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Customer privacy: It's worth it

Harvey Schachter

Most of us expect companies to respect our privacy. But when we're on the other side, manoeuvring for advantage in the marketplace, privacy often seems like an unnecessary barrier that it would be convenient to ignore.

In Privacy Payoff, however, Ann Cavoukian, Ontario's information and privacy commissioner, and Tyler Hamilton, a technology writer for the Toronto Star, argue guaranteeing consumers the privacy they want in commercial transactions in fact can be a competitive advantage. "Customers who feel their privacy expectations are met will reward organizations with their loyalty -- their business stays with you," the authors argue.

Just as in the past two decades being green started to pay off for companies, they argue that taking an active role on privacy will avoid the risk of lawsuits or regulatory action against your company, satisfy and even entice consumers and cut (rather than add to) costs.

That financial saving comes because companies are collecting too much information, which they then must waste money managing. "Getting a solid and comprehensive handle on data flow and information systems will help an organization identify inefficiencies, discover misplaced or inaccurate data, flush away useless data and detect potential problems -- well beyond privacy -- that could lead to a better-run, more profitable business," they advise.

Lots of information being collected on the Web, for example, is garbage. Upset at being asked for too much information, people lie -- one estimate is that 40 per cent of consumers are giving false information. Companies then base their strategy and specific marketing thrusts on that false information.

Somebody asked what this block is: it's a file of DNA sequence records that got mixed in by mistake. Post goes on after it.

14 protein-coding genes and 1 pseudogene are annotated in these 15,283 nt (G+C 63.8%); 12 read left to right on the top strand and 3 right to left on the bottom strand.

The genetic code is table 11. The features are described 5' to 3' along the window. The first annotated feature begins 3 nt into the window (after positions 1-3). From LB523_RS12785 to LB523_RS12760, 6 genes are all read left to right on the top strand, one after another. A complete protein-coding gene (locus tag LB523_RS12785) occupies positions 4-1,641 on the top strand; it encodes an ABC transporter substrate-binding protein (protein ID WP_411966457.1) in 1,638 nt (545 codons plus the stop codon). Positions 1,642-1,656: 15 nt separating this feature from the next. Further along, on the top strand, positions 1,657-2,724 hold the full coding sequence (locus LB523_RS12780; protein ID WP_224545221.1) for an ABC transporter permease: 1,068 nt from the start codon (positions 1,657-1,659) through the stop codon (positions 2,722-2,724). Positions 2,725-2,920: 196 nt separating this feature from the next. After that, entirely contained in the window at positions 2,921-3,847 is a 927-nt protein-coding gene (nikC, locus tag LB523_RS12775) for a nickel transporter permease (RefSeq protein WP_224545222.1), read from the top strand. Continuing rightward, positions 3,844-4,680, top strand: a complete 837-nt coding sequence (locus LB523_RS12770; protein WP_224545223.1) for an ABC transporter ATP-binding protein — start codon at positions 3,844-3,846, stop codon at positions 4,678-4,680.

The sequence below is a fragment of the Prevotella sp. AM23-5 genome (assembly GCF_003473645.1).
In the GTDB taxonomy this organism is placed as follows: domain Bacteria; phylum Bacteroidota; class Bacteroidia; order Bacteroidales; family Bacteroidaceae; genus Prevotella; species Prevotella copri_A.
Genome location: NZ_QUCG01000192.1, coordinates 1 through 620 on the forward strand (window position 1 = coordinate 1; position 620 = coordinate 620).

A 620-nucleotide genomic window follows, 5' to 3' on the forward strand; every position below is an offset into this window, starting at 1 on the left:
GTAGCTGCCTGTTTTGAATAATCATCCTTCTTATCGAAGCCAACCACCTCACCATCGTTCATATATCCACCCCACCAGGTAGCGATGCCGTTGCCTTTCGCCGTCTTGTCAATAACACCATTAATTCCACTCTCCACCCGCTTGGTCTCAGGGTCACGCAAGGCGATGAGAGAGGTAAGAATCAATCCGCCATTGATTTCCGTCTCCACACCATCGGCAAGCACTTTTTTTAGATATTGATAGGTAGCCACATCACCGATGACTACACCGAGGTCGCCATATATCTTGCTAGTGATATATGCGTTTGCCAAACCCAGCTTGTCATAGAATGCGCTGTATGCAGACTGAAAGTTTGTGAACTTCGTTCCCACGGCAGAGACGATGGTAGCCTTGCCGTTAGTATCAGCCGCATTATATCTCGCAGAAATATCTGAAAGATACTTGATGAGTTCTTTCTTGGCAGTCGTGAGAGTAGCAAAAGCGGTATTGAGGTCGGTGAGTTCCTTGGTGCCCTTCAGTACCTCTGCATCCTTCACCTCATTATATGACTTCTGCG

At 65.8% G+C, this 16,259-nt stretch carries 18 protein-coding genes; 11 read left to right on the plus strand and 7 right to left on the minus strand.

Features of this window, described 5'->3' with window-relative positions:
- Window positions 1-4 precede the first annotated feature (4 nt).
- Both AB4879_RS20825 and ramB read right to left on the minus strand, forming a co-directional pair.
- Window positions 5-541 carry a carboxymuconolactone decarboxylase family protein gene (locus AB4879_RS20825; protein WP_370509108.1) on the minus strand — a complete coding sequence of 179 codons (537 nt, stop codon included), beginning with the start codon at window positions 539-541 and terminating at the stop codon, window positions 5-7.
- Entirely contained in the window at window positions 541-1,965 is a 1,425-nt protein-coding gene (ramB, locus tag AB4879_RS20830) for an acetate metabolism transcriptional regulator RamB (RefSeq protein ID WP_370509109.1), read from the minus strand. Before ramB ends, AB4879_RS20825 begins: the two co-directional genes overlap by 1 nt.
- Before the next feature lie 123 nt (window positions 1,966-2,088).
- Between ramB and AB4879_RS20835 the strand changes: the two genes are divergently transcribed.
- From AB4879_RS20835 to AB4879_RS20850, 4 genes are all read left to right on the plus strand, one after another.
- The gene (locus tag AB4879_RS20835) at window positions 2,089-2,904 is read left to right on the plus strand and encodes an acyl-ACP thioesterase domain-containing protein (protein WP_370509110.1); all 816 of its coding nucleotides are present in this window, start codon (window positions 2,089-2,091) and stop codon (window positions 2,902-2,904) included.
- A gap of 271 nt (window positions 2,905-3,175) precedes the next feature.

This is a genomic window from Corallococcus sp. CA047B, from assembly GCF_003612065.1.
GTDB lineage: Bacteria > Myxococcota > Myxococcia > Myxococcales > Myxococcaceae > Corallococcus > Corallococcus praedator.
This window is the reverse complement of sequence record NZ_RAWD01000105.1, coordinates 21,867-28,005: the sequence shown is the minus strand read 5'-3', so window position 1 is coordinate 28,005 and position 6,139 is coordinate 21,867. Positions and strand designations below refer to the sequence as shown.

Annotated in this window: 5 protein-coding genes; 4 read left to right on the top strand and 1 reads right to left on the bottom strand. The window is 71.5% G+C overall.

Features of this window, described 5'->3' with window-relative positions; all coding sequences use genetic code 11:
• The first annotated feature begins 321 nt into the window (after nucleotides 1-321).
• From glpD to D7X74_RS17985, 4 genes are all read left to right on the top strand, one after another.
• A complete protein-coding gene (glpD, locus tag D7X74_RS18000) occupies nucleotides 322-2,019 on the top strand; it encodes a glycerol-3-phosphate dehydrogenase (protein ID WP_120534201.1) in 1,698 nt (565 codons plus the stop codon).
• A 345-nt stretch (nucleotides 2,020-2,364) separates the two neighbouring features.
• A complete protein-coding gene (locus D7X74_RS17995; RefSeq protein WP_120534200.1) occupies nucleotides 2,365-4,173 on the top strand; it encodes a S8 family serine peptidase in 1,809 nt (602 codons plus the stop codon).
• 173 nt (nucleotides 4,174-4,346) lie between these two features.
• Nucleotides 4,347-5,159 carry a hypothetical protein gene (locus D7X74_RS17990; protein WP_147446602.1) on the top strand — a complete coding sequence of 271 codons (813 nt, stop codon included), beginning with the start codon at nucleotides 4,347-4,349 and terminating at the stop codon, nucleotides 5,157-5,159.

The authors insist people will give accurate information if the request is reasonable and consumers view it as being in their interest. Privacy rules, therefore, can enhance rather than detract from data collection by ensuring that the data are relevant and accurate. "Privacy rules and practices simply aim to give more control back to consumers by giving them an opportunity to decide whether to participate in marketing campaigns," they say.

Companies and consumer groups are at loggerheads as to who owns the information in a corporate databank -- the corporation or the individual. The authors suggest one solution is to consider it a partnership, in which each owner has a responsibility to the other yet they share common goals. Both expect to benefit from or be rewarded for the information collected.

Smart companies, they add, may want to go one step further, as a courtesy treating personal information of customers as their personal property. "If consumers feel they have ownership over their personal information -- and, therefore, personal control over how it is used -- they are more likely to entrust that information to you. Organizations that choose this path may be pleasantly surprised by the results," they say.

That might mean paying a little less attention to your legal advice. The authors note that far too many privacy statements are difficult to comprehend -- particularly in the short time most of us are willing to devote to reading them. They urge Web sites to present simple privacy messages that clearly outline the main points in language consumers can grasp, with click-throughs for the lawyers' version.

Companies have always known that legal contracts are important but good business is ultimately dependent on trust and good relationships. "Privacy policies and statements, often buried in the legalese of service agreements, are being used primarily as legal disclaimers when they could be used as relationship builders," the authors write.

The book is timely, with federal privacy legislation to take full effect in just more than a year. The authors offer a comprehensive, easy-to-read guide to the technological, legal and philosophical issues surrounding privacy, albeit with more acronyms than necessary, and a staunch argument that businesses should view this as an opportunity. (The Globe and Mail)